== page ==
Fact Check: Sen. Kamala Harris Attempts to Defend Record of Prosecuting Child Sexual Assault

Abuse victims Jim Robertson (R) and Rita Milla (L) are joined by supporters holding quilts bearing the portraits of abused children while gathered outside the Cathedral of Our Lady of the Angels in Los Angeles, California, on February 1, 2013, one day after the release of personnel files of priests …
FREDERIC J. BROWN/AFP via Getty Images

CLAIM: Sen. Kamala Harris (D-CA) attempted to defend herself against Vice President Mike Pence’s challenge to her record of not standing up for law enforcement by stating she has “personally prosecuted everything from child sexual assault to homicide.”

VERDICT: FALSE with regard to child sexual assault.

During Harris’s tenure as San Francisco’s chief prosecutor, she showed no signs of protecting victims of sexual abuse, since she failed to prosecute any of the sexual abuse claims brought against Catholic priests in her city, despite outcries from victim groups.

Breitbart News Senior Contributor Peter Schweizer, president of the Government Accountability Institute, reported in his book Profiles in Corruption: Abuse of Power by America’s Progressive Elite, that during her 13-year tenure as district attorney and then attorney general, Harris failed to prosecute even one case of priest sexual abuse, even as at least 50 major cities had brought charges against priests during that same period.

While Harris was neglecting pursuing the prosecution of cases of priest sexual abuse, her office “would strangely hide vital records on abuses that had occurred,” Schweizer revealed.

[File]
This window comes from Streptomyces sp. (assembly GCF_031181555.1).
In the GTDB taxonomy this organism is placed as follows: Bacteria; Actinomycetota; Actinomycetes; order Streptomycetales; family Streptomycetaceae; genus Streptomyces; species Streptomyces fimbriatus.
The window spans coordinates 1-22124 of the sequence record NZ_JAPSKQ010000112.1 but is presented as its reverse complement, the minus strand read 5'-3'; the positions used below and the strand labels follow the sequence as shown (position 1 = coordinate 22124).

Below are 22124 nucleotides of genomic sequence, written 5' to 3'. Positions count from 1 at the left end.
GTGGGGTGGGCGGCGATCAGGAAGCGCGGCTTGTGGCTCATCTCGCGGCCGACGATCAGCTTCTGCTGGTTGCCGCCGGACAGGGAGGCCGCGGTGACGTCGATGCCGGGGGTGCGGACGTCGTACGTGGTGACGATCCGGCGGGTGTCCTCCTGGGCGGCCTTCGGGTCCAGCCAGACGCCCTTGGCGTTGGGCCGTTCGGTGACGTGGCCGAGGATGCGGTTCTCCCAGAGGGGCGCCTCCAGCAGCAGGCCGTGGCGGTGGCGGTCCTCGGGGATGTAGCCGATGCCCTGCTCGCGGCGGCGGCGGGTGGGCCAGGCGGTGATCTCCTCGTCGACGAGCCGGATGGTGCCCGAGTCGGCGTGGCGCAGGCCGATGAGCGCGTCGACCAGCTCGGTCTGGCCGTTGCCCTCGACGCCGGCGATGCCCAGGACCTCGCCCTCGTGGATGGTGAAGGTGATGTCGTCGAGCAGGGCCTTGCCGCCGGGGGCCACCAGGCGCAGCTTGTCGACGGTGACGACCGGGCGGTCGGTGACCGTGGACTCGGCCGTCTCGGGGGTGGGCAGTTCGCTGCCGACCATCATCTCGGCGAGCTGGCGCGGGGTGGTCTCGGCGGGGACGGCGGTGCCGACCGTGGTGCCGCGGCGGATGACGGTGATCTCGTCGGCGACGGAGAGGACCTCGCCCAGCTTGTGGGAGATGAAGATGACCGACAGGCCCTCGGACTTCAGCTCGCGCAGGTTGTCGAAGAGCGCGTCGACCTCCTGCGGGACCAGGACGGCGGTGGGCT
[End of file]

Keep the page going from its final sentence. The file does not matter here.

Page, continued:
The bombshell details showed that while Harris’s predecessor, former San Francisco District Attorney Terence Hallinan had launched an aggressive investigation into priests of the Archdiocese of San Francisco accused of sexual abuse, Harris’s campaign to unseat Hallinan showed an unusual influx of unparalleled donations from high-level officials of the Catholic Church.

“Harris had no particular ties to the Catholic Church or Catholic organizations, but the money still came in large, unprecedented sums,” Schweizer wrote.

In addition to campaign donations from multiple law firms defending San Francisco priests against abuse claims, Schweizer observed that “board members of San Francisco Catholic archdiocese-related organizations and their family members donated another $50,950 to Harris’s campaign.”

As Schweizer noted, Harris’s ties to those working to block exposure of the archdiocese’s secret documents containing information about priests accused of sexual abuse were extensive.

The author explained that attorney Paul Renne of Cooley Godward was the husband of former San Francisco city attorney Louise Renne, a mentor to Harris. Paul Renne worked with lawyer Joseph Russoniello, who, as Schweizer wrote, “negotiated the agreement to bury the abuse records from public view.”

Though Harris has touted her early career as a sexual crimes prosecutor, after she won her run-off campaign against Hallinan, her office actually worked to cover up the records of claims of sexual abuse by priests of the San Francisco archdiocese.

According to Schweizer:

Hallinan’s office had used the archdiocese files to guide its investigations and talked publicly about releasing the documents after removing victims’ names and identifiers. Harris, on the other hand, abruptly decided to bury the records. For some reason, she did not want the documents released in any form. Harris’s office claimed that the cover-up was about protecting the victims of abuse.

“District Attorney Harris focuses her efforts on putting child molesters in prison,” her office said. “We’re not interested in selling out our victims to look good in the paper.”

Victims’ groups, however, were quite eager for the documents to be released.

“They were outraged by her actions,” Schweizer noted. “Far from protecting victims, they argued, the cover-up was actually protecting the abusers by keeping their alleged crimes secret.”

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